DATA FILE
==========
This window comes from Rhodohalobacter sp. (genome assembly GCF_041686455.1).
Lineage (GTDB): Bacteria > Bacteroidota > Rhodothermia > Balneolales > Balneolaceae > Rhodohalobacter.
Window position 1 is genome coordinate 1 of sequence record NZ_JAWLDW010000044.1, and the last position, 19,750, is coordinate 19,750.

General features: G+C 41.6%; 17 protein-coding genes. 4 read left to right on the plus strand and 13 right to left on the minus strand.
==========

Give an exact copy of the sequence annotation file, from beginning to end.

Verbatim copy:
This window comes from Rhodohalobacter sp. (genome assembly GCF_041686455.1).
Lineage (GTDB): Bacteria > Bacteroidota > Rhodothermia > Balneolales > Balneolaceae > Rhodohalobacter.
Window position 1 is genome coordinate 1 of sequence record NZ_JAWLDW010000044.1, and the last position, 19,750, is coordinate 19,750.

General features: G+C 41.6%; 17 protein-coding genes. 4 read left to right on the plus strand and 13 right to left on the minus strand.